Dutch Seventeenth-Century Genre Painting: Its Stylistic and Thematic Evolution

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Yale University Press, 2008 - Art - 328 pages
A lavishly illustrated study of the charming genre paintings of Vermeer and his contemporaries

The appealing genre paintings of great seventeenth-century Dutch artists--Vermeer, Steen, de Hooch, Dou, and others--have long enjoyed tremendous popularity. this comprehensive book explores the evolution of genre painting throughout the Dutch Golden Age, beginning in the early 1600's and continuing through the opening years of the next century. Wayne Franits, a well-known scholar of Dutch genre painting, offers a wealth of information about these works as well as about seventeenth-century Dutch culture, its predilections, and its prejudices.

The author approaches genre paintings from a variety of perspectives, examining their reception among contemporary audiences and setting the works in political, cultural, and economic context. The works emerge as distinctly conventional images, Franits shows, as genre artists continually replicated specific styles, motifs, and a surprisingly restricted number of themes over the course of several generations. With hundreds of illustrations and a full representation of major artists and cities where genre painting flourished, this book will delight students, scholars, and general readers alike.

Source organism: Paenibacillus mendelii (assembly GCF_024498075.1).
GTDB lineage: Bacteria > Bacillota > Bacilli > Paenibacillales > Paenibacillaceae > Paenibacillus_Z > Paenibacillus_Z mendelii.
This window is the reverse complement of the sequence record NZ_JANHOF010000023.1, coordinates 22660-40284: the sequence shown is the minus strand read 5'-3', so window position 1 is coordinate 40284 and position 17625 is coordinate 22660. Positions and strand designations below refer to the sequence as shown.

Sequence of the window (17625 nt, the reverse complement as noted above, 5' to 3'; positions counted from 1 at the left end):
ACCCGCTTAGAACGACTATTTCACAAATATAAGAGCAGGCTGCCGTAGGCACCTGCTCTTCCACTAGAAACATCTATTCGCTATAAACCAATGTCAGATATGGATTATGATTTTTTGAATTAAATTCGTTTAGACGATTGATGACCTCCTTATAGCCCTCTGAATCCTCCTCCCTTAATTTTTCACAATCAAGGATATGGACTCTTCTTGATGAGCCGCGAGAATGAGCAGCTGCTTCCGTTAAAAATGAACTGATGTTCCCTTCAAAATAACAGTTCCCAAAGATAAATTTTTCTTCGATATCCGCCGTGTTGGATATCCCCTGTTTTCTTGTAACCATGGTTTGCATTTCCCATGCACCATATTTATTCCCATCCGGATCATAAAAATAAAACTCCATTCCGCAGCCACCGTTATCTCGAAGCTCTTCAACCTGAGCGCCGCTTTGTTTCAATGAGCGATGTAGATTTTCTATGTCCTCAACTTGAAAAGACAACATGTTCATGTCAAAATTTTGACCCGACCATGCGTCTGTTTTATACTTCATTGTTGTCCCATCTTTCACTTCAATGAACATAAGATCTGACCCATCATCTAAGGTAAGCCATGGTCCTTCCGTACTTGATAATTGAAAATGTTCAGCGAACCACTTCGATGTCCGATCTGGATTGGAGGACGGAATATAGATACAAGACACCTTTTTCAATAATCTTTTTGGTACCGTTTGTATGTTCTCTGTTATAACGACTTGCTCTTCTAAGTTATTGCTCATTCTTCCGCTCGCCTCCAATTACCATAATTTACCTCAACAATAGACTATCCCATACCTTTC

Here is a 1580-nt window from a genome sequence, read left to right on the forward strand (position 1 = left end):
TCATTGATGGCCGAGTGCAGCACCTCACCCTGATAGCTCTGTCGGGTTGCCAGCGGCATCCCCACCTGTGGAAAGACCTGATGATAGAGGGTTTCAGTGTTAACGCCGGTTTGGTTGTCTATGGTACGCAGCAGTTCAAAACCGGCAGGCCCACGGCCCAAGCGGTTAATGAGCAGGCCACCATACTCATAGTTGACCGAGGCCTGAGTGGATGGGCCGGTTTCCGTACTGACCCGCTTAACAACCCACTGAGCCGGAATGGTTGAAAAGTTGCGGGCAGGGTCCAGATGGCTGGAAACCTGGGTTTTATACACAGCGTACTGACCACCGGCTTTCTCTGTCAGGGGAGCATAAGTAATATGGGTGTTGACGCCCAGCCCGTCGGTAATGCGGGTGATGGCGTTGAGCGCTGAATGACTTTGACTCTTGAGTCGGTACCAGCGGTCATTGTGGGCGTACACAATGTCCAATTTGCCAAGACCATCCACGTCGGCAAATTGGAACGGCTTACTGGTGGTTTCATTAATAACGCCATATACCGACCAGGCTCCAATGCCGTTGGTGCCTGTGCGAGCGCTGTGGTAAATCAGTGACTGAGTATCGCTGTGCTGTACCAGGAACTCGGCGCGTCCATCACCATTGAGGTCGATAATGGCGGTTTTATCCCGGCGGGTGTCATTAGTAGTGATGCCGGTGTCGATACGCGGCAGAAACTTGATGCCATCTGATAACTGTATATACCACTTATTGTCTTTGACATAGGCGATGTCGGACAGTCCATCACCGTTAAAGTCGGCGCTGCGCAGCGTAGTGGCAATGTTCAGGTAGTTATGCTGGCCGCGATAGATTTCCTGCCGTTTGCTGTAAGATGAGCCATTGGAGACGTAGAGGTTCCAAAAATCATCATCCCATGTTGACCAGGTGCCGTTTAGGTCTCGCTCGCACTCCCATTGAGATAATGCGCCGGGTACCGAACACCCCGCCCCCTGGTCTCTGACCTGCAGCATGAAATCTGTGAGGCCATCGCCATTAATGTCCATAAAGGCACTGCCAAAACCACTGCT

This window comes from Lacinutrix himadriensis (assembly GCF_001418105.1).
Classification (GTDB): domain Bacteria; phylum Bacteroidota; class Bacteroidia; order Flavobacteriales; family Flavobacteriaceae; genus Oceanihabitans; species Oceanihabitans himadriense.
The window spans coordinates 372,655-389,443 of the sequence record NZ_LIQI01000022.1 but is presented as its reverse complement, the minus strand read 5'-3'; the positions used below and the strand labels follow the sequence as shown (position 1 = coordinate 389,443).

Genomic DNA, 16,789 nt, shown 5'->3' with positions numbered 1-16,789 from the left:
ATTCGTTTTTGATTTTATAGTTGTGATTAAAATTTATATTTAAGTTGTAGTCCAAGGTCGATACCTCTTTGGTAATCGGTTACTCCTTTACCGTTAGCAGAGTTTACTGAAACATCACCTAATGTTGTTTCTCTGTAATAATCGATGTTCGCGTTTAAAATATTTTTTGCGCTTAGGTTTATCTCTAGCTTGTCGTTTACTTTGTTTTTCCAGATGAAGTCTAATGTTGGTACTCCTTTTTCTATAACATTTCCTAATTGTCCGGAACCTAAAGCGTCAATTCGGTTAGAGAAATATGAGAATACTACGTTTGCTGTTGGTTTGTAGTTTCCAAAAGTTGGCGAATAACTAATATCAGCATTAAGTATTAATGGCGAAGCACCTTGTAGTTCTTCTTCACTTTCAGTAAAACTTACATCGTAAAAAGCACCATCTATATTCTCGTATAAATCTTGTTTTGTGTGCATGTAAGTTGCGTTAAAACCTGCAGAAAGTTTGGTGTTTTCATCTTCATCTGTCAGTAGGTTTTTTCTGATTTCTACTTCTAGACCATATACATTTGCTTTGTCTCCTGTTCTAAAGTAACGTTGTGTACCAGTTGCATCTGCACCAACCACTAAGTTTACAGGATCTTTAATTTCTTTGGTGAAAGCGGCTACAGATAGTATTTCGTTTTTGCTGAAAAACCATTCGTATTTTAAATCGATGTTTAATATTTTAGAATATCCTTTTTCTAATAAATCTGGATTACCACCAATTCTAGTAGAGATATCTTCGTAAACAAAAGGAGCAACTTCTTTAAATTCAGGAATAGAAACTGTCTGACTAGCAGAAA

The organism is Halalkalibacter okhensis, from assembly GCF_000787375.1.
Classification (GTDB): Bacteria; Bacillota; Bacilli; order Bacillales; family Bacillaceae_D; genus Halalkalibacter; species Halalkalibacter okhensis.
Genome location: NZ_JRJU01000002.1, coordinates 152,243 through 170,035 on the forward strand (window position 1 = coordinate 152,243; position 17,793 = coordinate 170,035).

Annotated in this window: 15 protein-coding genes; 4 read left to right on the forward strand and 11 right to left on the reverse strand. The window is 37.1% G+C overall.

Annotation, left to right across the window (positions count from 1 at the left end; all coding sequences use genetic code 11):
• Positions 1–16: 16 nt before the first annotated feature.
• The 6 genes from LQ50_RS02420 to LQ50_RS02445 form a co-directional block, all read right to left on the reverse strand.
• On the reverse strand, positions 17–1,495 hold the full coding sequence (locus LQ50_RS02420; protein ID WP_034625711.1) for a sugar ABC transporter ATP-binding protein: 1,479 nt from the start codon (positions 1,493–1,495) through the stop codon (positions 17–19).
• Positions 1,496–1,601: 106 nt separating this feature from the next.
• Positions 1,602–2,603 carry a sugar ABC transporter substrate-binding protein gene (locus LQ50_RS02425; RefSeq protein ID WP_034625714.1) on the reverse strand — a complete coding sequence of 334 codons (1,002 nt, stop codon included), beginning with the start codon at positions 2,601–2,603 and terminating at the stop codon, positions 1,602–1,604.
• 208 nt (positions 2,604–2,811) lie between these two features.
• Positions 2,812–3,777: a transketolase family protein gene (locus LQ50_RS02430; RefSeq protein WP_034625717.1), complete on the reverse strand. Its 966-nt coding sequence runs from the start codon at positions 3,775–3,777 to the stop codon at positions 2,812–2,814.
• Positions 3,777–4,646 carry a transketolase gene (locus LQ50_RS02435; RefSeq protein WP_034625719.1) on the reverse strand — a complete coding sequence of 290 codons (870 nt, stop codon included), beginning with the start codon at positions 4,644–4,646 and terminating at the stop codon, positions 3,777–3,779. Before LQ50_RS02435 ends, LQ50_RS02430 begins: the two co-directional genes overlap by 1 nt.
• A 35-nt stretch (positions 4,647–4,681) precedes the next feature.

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Dutch seventeenth-century genre painting: its stylistic and thematic evolution

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This lavishly produced book attempts to explicate the mysterious allure of 17th-century Dutch genre pictures, which were painted most famously by Johannes Vermeer. Syracuse professor Frantis frames ... Read full review

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About the author (2008)

Wayne Franits is professor of fine arts at Syracuse University. He is the author of several books and many articles and reviews on Dutch art of the Golden Age.

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